By Leah Elston-Thompson, senior account executive
When a website sends a small data file to be stored on your computer it is known as a cookie. Not all websites use them, but many do to keep track of an individual’s interactions with their sites. Companies can use them for personalisation, analytics and advertising purposes, for example to help understand conversion paths or to offer targeted ads to an audience that has previously performed a certain action.
Cookies have been used in digital PR and marketing since the 1990s, collecting data about individuals to improve the convenience of online shopping and remember preferences. But user’s concerns about privacy, increasing cross-device and internet browsing and regulations are starting to shake this up.
Cookies and consent
The General Data Protection Regulation (GDPR) introduced in May brought with it several new requirements for the handling and storing of personal data. Some cookies, such as registering someone’s IP address, which may be useful for insights into location, are considered personal data and therefore covered by the regulation.
Under GDPR, the company now requires a lawful reason, or consent, for personal data to be stored — that’s why you’re being overwhelmed with cookie consent requests. Individuals now have the power to reject a website from storing information about them — and they are.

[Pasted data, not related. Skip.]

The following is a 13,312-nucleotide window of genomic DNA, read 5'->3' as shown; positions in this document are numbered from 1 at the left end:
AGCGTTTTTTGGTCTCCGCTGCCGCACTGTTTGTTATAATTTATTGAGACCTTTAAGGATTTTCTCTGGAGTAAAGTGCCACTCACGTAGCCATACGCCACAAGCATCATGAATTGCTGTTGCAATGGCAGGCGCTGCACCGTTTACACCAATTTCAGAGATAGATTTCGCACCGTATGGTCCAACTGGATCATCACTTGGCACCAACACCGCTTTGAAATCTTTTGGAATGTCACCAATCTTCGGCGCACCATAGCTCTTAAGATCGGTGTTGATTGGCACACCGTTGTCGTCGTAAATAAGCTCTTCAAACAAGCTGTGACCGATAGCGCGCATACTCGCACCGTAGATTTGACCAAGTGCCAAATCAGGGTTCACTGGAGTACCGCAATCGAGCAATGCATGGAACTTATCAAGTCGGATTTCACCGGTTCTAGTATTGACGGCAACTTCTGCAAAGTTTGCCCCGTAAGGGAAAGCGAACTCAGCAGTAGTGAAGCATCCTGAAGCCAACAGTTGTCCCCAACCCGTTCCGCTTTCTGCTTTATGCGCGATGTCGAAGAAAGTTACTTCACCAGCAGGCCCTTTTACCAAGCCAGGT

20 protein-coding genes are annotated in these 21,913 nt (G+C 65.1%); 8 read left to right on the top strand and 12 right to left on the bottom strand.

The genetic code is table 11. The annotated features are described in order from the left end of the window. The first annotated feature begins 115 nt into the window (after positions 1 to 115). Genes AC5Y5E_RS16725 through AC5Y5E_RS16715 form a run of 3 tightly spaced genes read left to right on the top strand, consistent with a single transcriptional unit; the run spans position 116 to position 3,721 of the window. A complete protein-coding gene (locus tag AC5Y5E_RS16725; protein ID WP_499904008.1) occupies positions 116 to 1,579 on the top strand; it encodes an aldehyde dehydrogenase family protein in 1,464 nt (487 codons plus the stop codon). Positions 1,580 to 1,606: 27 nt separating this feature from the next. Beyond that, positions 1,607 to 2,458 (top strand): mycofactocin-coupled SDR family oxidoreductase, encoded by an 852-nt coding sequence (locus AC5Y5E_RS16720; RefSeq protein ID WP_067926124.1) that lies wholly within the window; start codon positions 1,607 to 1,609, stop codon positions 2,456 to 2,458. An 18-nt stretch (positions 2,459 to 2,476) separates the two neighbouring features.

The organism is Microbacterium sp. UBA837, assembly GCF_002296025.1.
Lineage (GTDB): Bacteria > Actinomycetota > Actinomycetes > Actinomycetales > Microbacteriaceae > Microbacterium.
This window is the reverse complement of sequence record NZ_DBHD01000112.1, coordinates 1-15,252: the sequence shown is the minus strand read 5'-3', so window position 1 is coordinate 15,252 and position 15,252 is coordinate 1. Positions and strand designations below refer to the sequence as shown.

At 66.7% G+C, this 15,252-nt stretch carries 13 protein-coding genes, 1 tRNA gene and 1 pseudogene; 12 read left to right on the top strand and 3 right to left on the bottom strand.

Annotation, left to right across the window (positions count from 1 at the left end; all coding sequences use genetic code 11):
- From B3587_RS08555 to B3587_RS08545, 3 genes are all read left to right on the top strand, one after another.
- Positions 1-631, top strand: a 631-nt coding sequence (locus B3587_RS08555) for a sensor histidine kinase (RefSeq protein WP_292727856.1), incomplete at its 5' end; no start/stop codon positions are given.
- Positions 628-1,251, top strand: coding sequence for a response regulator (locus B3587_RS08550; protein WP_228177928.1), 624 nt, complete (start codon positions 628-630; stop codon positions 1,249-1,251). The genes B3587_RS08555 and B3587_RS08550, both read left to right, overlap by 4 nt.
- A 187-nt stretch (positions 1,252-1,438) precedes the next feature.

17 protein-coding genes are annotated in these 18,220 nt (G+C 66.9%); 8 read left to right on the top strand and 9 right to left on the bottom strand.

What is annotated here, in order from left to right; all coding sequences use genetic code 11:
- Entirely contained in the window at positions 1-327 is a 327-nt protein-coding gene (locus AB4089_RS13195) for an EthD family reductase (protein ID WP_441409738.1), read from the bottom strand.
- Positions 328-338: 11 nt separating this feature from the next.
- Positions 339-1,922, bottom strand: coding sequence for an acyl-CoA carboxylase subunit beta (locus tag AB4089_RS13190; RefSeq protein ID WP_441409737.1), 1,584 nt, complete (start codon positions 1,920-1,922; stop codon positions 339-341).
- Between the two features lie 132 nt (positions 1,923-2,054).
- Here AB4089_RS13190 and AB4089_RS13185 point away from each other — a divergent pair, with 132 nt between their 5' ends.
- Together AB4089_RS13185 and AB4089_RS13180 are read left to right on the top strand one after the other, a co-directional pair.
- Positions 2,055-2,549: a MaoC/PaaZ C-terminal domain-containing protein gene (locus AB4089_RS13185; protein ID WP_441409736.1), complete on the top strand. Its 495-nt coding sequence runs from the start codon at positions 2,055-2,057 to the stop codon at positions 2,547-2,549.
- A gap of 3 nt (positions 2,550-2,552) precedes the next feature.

If an individual rejects a cookie or deletes their cookies, it means they will be registered as a new user. The result for the marketer is that returning visitors will be flagged up as new ones, showing an inaccurate result in Google Analytics. The results will appear as if the site has reached more people than it may have.
As well as this, web browsers are also blocking tracking cookies. A report by Flashtalking found that 64 per cent of tracking cookies were blocked or deleted by web browsers, with higher results on mobile devices. Safari, Firefox and Internet Explorer have all started to limit third-party cookies. Apple is introducing a new default feature called intelligent tracking prevention, that clears all third-party mobile and desktop data.
Is the cookie crumbling?
This, and the growing inefficiency introduced by a cookies’ inability to transfer between mobile apps, means that the cookie is no longer a reliable tool. Cookies can lead to inaccurate visitor metrics, either not counting people correctly or registering returning visitors as new visitors. For online retail businesses, it can make conversion data inaccurate and it can also lead to unreliable advertising campaign reports.
According to a survey by Viant in the US, over 60 per cent of digital marketers believe that in two years’ time they will no longer be relying on cookies for most digital marketing work. Persistent IDs and device graphs have been suggested as new identification tools, but the search is on for a new, reliable tracking tool for marketers and advertisers.
For more information on PR and marketing in the age of GDPR, contact Stone Junction on 01785 225416 or e-mail email@example.com.